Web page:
from flowers and oils to herbs and spices. Flavoring tea is a well-established
tradition in China, where, for centuries, people have brewed tea
with onions, orange peel, peach leaves, and berries. The Chinese
are also known for their flower teas - popular varieties include
jasmine, orchid, rose, and magnolia.
In many Arabic nations, mint (plus a generous
amount of sugar) is the flavoring of choice. In India, the spicy
“masala tea” is a popular beverage. It is made by boiling
black tea with spices such as cardamom, cinnamon, ginger, cloves,
and black or white pepper; milk and sugar are usually added as well.
Beyond herbs and spices, the flavor craze has more recently spurred
manufacturers to produce tea with just about every
flavor imaginable, from banana to toffee pudding.
Blends are the mutts of the tea world, possessing mixed heritages,
so to speak, rather than a single lineage. Tea producers make blends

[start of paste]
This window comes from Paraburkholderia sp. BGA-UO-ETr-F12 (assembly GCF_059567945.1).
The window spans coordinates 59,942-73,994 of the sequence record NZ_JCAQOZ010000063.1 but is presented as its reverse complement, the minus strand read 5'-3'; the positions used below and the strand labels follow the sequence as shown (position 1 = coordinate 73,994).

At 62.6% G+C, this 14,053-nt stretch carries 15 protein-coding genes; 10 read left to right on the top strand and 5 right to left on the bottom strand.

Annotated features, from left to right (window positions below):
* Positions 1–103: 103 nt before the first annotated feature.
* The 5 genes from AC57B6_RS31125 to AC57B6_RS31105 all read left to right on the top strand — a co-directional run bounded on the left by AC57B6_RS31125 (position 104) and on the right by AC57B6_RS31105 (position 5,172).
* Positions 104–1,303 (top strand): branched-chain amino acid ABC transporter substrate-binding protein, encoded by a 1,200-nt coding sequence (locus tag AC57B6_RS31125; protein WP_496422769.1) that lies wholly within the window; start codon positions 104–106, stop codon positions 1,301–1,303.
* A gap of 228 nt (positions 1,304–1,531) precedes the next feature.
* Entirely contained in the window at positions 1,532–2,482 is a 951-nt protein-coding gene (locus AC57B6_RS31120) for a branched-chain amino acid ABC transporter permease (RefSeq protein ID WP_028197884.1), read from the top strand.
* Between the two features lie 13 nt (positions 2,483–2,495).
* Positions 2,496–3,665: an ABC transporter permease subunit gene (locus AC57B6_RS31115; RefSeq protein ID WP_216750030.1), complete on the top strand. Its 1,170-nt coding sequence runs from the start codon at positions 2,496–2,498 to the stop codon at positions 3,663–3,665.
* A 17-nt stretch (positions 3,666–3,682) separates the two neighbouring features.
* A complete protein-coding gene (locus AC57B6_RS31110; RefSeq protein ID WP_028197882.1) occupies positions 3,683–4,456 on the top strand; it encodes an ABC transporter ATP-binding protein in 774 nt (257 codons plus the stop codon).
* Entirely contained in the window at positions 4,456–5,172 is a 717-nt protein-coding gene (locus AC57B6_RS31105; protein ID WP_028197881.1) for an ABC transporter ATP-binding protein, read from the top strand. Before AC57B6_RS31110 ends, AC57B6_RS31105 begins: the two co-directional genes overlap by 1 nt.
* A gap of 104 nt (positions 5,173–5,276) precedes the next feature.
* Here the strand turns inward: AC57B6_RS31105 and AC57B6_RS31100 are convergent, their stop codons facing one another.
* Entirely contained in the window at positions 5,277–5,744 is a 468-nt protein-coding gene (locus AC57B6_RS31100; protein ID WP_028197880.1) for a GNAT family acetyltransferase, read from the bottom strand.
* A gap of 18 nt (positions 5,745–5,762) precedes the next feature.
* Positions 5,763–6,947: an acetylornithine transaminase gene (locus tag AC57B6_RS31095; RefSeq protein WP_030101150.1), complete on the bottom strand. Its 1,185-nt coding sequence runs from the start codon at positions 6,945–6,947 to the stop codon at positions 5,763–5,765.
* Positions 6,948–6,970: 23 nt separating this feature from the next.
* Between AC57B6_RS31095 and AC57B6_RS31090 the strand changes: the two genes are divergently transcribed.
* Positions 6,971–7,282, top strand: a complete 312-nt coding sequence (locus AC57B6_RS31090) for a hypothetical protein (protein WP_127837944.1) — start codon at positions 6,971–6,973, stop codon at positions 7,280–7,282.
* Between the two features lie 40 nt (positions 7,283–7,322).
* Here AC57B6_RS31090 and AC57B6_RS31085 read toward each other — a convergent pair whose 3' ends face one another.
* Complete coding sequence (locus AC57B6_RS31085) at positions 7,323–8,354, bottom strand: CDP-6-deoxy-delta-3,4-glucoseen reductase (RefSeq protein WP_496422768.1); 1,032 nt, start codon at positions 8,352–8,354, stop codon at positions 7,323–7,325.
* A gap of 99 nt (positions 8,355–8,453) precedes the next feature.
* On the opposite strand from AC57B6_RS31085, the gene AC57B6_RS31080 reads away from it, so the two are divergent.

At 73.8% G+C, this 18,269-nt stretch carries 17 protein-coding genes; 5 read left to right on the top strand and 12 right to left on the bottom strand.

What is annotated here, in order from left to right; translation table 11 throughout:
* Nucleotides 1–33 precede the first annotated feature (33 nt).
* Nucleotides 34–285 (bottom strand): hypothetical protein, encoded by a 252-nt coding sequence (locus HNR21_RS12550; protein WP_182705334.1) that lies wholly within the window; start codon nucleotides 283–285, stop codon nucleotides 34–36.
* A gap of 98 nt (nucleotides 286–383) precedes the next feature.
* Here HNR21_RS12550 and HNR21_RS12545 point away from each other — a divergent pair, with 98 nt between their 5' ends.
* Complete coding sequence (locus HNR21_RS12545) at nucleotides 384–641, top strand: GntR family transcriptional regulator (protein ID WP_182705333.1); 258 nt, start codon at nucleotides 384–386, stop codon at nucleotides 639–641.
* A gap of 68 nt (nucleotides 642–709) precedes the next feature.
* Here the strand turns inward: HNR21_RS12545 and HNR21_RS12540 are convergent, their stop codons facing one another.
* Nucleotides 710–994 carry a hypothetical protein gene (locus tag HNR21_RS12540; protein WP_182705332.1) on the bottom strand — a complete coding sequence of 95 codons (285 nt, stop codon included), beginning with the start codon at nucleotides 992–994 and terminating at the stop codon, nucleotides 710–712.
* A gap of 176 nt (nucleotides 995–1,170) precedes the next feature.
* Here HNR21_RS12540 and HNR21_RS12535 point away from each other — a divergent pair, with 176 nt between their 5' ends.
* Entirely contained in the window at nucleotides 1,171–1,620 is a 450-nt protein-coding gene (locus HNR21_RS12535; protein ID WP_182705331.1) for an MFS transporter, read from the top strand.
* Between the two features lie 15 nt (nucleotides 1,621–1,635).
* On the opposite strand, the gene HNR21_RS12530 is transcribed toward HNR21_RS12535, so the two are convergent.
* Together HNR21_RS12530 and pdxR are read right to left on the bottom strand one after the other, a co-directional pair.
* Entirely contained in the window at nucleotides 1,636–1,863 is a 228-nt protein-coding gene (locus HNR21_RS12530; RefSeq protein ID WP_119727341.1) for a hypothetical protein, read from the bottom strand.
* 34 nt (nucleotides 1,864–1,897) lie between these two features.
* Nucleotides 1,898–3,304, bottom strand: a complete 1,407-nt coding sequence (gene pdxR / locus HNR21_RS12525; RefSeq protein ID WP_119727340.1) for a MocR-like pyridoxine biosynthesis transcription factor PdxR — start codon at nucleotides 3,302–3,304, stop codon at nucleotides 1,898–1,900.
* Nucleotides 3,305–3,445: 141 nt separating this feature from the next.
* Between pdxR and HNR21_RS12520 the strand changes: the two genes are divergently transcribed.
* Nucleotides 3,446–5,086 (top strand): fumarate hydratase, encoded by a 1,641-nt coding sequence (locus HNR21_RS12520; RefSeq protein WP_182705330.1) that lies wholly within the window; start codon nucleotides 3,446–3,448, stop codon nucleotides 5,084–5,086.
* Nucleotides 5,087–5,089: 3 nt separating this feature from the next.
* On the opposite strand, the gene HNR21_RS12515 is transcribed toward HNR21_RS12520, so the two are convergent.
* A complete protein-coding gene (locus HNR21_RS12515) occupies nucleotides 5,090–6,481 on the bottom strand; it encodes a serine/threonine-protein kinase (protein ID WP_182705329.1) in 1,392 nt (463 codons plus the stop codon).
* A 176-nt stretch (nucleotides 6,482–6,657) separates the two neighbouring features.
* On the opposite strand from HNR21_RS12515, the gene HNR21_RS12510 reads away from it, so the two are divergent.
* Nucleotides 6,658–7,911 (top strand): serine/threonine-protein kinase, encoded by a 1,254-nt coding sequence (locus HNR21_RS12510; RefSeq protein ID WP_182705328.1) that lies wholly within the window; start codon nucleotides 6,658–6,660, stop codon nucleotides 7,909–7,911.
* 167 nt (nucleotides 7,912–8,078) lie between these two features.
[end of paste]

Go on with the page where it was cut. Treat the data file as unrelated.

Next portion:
by combining different types of teas, often in order to achieve
flavor consistency from one season to the next. Common blends include
Breakfast, and Caravan.
herbal infusions & tisanes
The word “tea” is often loosely used to describe
any beverage made with the leaves of a plant. But technically speaking,
true “tea” is made from the Camellia sinensis
– and everything else isn’t “tea” at all.
Connoisseurs and tea professionals will tell you that all leaf-derived
drinks other than true “tea” should be referred to as
tisanes or herbal infusions.
Tisane (tee-ZAHN) is what many people think
of as “herbal tea,” that is, a drink made by steeping
various herbs, spices, flowers, etc. in boiling water. The term
“herbal infusion” is pretty much the same thing: a drink
made by steeping an herb in hot water. These herbal drinks are commonly
associated with physical and mental health, and are consumed for
their soothing or rejuvenating qualities. They also suit the needs
of those who wish to avoid
caffeine. Common herbal beverages are chamomile, peppermint,
fennel, rose hip, and lemon verbena.